a splitting headache
mensanator at aol.com
Fri Oct 16 18:42:05 CEST 2009
On Oct 16, 10:30�am, John Posner <jjpos... at optimum.net> wrote:
> Mensenator said:
> >>>> c = '0010000110'
> >>>> c.split('0')
> > ['', '', '1', '', '', '', '11', '']
> > Ok, the consecutive delimiters appear as empty strings for
> > reasons unknown (except for the first one). Except when they
> > start or end the string in which case the first one is included.
> > Maybe there's a reason for this inconsistent behaviour but you
> > won't find it in the documentation.
> The "reason unknown" is that split() is designed to handle *substrings
> separated by delimiters*, not *consecutive character runs*. �For
> example, TAB-separated (or if your prefer, COMMA-separated) strings.
> In English:
> � one<TAB>two<TAB><TAB>four
> If you split the above string on the <TAB> character, you really do want
> to get an empty string among the result substrings, indicating that
> "column 3" is empty.
> In Python:
> �>>> line = "one\ttwo\t\tfour"
> �>>> line.split('\t')
> ['one', 'two', '', 'four']
> A result of ['one', 'two', 'four'] would be misleading, no?
I see, split is intended to behave like the csv
Except when whitespace is involved, which is more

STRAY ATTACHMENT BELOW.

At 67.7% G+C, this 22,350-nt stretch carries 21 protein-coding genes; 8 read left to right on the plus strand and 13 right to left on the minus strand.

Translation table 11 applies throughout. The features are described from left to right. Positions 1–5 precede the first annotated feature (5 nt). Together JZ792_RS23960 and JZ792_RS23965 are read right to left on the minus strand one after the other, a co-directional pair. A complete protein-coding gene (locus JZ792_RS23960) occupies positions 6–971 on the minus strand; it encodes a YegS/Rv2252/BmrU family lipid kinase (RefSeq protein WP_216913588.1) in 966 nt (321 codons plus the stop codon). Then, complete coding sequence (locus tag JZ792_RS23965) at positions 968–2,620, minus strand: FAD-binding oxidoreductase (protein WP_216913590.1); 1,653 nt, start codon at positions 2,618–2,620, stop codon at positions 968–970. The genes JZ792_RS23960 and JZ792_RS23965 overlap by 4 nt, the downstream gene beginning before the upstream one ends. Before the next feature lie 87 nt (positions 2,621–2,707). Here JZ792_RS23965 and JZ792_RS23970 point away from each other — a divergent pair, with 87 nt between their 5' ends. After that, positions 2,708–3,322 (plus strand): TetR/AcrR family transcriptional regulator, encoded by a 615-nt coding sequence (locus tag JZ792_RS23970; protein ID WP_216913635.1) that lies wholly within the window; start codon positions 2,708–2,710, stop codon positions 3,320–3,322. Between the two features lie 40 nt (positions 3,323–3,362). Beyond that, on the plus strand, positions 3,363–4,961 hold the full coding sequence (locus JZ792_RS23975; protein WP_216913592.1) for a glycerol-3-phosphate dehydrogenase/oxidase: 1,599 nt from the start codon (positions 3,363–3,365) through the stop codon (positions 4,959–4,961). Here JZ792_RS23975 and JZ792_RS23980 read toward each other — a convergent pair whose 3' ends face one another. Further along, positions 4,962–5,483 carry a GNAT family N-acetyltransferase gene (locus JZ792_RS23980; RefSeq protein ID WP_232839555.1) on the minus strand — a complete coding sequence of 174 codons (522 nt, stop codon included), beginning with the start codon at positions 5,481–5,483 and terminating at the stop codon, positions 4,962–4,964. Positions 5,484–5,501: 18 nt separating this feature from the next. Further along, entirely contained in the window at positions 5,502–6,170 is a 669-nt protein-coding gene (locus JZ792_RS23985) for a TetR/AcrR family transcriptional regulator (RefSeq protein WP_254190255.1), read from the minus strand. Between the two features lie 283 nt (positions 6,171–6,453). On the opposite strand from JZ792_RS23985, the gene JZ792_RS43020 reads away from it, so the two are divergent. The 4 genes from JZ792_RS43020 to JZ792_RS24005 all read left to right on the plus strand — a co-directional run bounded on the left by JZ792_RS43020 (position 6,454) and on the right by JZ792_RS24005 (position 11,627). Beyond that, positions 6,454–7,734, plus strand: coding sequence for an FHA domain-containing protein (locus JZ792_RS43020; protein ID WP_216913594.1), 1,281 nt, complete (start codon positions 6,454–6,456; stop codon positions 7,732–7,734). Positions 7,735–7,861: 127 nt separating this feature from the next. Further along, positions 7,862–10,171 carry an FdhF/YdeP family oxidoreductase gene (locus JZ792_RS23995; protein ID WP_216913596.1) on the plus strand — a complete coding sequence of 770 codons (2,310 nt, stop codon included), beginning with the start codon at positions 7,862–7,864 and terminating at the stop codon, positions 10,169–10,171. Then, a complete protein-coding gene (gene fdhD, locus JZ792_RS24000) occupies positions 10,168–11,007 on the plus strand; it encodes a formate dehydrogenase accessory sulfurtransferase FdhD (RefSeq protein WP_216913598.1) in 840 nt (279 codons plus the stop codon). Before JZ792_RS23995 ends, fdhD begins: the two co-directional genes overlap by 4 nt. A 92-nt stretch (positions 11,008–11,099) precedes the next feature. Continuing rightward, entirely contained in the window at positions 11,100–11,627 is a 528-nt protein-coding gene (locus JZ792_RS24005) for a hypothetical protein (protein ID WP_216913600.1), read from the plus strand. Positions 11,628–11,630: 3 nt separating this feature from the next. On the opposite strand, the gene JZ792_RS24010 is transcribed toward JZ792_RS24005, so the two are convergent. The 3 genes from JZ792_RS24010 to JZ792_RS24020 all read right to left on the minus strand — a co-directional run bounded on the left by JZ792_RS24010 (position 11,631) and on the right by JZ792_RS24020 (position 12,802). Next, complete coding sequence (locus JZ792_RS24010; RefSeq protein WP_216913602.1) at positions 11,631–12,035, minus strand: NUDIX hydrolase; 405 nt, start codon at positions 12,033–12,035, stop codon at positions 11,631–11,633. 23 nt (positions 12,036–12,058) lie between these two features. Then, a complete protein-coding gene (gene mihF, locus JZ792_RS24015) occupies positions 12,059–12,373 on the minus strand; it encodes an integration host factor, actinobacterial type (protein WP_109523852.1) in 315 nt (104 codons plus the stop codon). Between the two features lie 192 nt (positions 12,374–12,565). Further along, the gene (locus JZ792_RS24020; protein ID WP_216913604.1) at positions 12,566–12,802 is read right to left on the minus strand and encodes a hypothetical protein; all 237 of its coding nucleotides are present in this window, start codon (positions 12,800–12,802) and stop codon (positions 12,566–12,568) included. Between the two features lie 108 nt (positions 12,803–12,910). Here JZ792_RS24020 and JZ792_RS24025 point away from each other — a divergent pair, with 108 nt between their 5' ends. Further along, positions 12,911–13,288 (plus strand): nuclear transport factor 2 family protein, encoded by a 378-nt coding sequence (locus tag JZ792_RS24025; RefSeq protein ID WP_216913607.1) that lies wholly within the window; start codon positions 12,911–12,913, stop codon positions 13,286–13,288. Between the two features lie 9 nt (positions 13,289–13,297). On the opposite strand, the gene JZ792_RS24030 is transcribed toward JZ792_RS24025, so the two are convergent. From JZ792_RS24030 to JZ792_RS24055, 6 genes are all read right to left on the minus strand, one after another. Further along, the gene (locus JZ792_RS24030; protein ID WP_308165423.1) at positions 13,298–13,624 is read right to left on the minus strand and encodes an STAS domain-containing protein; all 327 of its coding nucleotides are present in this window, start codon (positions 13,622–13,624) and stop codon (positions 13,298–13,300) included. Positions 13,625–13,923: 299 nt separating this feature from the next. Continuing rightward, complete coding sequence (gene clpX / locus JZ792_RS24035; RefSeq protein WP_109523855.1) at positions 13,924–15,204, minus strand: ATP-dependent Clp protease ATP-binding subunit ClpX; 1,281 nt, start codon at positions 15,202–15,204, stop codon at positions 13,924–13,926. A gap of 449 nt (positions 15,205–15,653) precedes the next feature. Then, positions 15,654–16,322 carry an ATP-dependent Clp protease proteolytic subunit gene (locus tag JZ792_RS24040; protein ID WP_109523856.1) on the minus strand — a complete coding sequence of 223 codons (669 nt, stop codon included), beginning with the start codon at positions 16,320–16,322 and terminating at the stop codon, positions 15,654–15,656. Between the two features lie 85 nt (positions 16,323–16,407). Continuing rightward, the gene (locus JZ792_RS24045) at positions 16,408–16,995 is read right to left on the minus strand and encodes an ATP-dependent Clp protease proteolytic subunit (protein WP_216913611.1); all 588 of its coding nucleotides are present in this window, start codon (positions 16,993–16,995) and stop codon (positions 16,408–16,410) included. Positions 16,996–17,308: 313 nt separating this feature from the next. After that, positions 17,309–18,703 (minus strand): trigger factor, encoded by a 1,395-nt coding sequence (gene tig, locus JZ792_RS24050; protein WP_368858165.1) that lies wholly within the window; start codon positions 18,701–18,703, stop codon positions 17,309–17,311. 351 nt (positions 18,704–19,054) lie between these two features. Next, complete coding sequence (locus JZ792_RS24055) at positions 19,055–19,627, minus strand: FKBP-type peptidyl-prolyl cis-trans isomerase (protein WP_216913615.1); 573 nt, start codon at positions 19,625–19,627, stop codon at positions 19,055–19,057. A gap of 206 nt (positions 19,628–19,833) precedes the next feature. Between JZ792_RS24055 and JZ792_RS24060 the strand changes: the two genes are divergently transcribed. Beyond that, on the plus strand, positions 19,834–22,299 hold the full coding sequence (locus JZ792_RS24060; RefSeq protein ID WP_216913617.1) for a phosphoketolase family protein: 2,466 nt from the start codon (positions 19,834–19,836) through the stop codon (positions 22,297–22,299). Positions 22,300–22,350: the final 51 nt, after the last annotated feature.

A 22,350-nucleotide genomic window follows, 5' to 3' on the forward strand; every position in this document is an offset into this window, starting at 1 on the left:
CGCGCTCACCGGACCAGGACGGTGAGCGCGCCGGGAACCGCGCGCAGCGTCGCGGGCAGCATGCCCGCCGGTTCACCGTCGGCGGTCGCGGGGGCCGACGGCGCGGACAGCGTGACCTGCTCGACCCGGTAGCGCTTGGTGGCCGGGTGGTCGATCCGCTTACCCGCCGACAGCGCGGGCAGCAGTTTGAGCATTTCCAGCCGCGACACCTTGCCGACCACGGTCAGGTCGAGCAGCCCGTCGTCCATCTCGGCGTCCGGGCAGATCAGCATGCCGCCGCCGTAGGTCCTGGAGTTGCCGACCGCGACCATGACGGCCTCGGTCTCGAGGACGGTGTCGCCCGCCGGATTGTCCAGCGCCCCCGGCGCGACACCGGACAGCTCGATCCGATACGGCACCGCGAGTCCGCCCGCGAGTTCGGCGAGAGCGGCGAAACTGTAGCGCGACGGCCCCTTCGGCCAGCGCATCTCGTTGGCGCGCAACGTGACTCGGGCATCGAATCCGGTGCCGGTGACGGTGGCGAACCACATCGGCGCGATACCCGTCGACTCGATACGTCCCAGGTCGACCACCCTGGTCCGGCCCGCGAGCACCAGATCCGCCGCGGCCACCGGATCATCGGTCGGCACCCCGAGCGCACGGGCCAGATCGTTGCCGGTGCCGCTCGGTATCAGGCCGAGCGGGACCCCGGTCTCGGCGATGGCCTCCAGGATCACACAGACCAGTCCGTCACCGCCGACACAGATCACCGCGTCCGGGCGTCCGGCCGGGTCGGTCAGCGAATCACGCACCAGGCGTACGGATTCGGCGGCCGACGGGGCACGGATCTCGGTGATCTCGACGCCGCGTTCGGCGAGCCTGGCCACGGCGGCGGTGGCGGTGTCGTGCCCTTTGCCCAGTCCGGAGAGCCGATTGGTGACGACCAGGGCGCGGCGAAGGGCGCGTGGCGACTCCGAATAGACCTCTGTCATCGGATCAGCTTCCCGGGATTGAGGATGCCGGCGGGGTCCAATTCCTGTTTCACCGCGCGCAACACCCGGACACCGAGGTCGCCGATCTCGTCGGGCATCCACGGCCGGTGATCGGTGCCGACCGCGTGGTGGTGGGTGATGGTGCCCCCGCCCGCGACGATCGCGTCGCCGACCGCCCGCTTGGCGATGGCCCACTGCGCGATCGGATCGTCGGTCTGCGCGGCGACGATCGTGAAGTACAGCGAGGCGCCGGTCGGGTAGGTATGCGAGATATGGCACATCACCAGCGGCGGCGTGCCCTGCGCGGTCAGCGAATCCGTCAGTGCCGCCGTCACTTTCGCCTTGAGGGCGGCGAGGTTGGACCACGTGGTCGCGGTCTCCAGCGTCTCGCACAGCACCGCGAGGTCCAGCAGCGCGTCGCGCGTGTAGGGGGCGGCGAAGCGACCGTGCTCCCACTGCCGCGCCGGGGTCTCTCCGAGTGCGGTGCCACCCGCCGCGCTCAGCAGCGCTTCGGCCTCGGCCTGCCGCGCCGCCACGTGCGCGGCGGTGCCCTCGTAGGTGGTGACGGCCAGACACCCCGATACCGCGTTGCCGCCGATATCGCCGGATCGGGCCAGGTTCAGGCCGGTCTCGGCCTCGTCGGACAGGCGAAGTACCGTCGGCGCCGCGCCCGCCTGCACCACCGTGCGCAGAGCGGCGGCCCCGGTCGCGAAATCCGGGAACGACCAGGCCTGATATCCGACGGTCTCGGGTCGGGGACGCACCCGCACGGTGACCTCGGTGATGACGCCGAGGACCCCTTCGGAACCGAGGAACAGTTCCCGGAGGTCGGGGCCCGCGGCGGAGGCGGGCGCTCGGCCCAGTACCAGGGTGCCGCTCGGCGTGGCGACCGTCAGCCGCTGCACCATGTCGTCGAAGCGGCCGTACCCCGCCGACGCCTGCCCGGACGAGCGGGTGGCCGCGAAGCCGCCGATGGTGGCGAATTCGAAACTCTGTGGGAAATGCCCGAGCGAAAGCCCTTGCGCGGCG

useful when the source is fixed length.
This isn't explained well in the manual. The manual
mentions that str.split() doesn't leave null strings
at the beginning or end of the list, yet these were
never mentioned previously. Because they used a simple
example like yours, rather than a more comprehensive
example or two, the reader is left to read between the
lines to figure this out.
And I hadn't considered putting it back together.
>>> c = '0010000110'
>>> cc = c.split('0')
['', '', '1', '', '', '', '11', '']
Because this wasn't applicable to what I wanted,
I wanted just ['1','11'].
And judging from the responses posted in this thread
(thanks to everyone who replied), it's not that hard
to get whitespace behavior from non-whitespace
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